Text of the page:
Farm Practices
Informing about the practices followed in the farm for the well-being of sheep, Anne says, “We have mountain sheep and they love to be in the mountains. John leaves them there most of the year as that’s where they are happiest. 5-6 times per year he gathers all the sheep to check if they are healthy; give them the vaccinations they need; and once a year to shear them. In winter John brings feed (sheep ration) to over 20 places in the mountains. He puts sheep troughs and the sheep come to the feeding places. The feed is necessary to help them survive as in winter the mountains are very bare and there is not enough natural food for them. We have 9 border collies, who help in rounding up the sheep.”

Besides John and Anne, John’s brother also helps with the farm administration and guided group tours. “In summer we also work with 1 farmer who helps us part time. He does most of our shearing demonstrations as he is a professional shearer as well. He also helps in gathering the sheep in the mountains. Furthermore we have 2 local freelancers helping us part time with our guided tours,” informs Anne.

Future Plans
Speaking about their future plans, Anne says, “We are still focusing on getting more group visits to our farm. We also hope to increase our sheep adoptions to the numbers we had before the crisis hit. In 2008 almost 500 of our sheep were adopted. Every year we invest in the visitors’ facilities. We’ll keep doing that until all subsidies are gone. Hopefully our set up will be perfect by that time.”

Future of Sheep Farming
Speaking about the future of sheep farming, she says, “Most people don’t see yet that there are less and less sheep in Ireland, especially in the mountains where we live. Since 2011 the prices for sheep are rising a little bit again, but as explained earlier it doesn’t pay all the bills and certainly doesn’t make an income. Due to the economic crisis lots of people try to give away their dogs/cats or sell their horses, as they can’t afford to feed them anymore. It is a sad situation and animal welfare organizations are very busy trying to solve those problems. The sheep are still owned by farmers who will always try their hardest to keep their animals healthy as that is their job/profession.”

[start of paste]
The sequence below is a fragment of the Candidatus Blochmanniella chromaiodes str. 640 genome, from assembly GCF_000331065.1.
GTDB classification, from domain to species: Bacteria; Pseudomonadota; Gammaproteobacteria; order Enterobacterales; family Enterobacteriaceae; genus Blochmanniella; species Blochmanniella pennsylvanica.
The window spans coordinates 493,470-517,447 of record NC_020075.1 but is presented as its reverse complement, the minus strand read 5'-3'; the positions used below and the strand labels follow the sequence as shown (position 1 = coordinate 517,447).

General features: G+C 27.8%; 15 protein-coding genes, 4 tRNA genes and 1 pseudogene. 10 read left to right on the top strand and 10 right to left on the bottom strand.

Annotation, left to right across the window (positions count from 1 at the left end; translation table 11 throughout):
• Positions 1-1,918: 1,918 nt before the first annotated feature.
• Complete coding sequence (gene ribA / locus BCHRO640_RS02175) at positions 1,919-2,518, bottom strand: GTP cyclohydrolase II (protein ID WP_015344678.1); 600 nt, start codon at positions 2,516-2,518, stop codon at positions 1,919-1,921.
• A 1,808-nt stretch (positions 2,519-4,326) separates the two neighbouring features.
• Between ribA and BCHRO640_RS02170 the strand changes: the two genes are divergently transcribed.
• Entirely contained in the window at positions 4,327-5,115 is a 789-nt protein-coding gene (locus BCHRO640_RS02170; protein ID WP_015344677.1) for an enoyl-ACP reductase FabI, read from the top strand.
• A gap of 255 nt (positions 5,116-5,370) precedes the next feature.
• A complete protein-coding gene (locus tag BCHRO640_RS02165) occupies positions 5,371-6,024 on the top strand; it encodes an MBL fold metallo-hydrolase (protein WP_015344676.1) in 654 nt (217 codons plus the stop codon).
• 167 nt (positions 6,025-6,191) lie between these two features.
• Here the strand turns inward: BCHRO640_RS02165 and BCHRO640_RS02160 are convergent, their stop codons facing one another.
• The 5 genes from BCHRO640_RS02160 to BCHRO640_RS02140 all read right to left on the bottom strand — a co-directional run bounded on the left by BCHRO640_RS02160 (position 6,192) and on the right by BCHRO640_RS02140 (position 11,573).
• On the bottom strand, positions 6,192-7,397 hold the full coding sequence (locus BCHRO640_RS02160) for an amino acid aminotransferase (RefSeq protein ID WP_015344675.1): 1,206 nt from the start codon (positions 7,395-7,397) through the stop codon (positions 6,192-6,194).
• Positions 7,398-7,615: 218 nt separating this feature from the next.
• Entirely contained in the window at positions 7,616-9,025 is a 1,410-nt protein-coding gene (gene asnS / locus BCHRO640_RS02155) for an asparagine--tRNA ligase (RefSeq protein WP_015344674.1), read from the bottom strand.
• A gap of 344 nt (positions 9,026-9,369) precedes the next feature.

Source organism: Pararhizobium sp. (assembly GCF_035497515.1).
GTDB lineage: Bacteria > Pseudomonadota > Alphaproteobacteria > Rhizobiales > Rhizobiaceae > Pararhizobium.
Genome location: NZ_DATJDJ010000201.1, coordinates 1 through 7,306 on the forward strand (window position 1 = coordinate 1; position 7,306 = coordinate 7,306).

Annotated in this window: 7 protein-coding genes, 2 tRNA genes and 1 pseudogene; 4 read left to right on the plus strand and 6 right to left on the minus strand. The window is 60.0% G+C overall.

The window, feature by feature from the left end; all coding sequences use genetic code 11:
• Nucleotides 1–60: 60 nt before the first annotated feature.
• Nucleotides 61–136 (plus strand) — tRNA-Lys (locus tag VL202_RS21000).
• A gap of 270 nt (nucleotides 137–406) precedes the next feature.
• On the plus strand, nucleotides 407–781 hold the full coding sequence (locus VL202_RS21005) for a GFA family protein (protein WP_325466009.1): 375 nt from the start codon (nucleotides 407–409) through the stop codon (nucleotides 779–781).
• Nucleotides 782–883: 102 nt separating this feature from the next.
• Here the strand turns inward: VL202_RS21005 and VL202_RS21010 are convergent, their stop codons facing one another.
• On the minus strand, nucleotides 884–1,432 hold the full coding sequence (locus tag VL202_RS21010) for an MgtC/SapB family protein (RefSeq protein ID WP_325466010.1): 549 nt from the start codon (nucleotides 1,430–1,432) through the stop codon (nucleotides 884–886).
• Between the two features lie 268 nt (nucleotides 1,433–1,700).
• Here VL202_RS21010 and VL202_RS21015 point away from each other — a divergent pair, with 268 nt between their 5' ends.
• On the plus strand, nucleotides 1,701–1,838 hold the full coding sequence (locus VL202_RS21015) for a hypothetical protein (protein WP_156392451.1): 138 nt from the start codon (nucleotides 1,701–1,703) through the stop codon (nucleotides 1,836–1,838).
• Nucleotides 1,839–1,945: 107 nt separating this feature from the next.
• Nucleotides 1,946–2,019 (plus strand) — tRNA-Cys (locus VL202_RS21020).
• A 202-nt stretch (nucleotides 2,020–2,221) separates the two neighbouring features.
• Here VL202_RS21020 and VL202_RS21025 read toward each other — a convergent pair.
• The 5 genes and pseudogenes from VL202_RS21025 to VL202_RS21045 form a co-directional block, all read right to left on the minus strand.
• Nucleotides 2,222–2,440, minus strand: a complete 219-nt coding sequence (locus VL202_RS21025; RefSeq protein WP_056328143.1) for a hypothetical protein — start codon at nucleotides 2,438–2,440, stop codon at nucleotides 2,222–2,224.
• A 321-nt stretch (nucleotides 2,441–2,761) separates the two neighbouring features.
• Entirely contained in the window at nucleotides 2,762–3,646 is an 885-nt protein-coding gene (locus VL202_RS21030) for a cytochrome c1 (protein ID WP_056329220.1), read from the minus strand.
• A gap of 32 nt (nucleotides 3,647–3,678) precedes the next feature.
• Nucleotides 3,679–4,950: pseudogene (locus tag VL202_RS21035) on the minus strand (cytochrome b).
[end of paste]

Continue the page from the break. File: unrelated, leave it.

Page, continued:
Advising people about taking up sheep farming, she adds, “Here in Ireland it is very difficult to get into sheep farming. The costs of buying a farm and all animals are too high to make it viable. We advise them to do something besides the usual activities as from sheep farming alone you can’t make an income at the moment. Unfortunately we can’t look into the future to see if prices will go up enough to make it viable again.”

John has been working full time as a sheep farmer for over 30 years. He did some agricultural courses after primary school. Anne went to University Utrecht in The Netherlands studying the Dutch language, and Mass Communications & Public Relations. She also did several PR and marketing courses. Anne has worked as a PR manager and PR adviser since 1989. She handles the PR of the farm.

Our Correspondent

For more information, contact :
John, Anne, & Sean Kissane, Kissane Sheep Farm,
Moll’s Gap, Kenmare, Co. Kerry, Ireland
Tel +353 64 66 34791
info@adopt-a-sheep.ie

Source : Agriculture & Industry Survey  [/hidepost]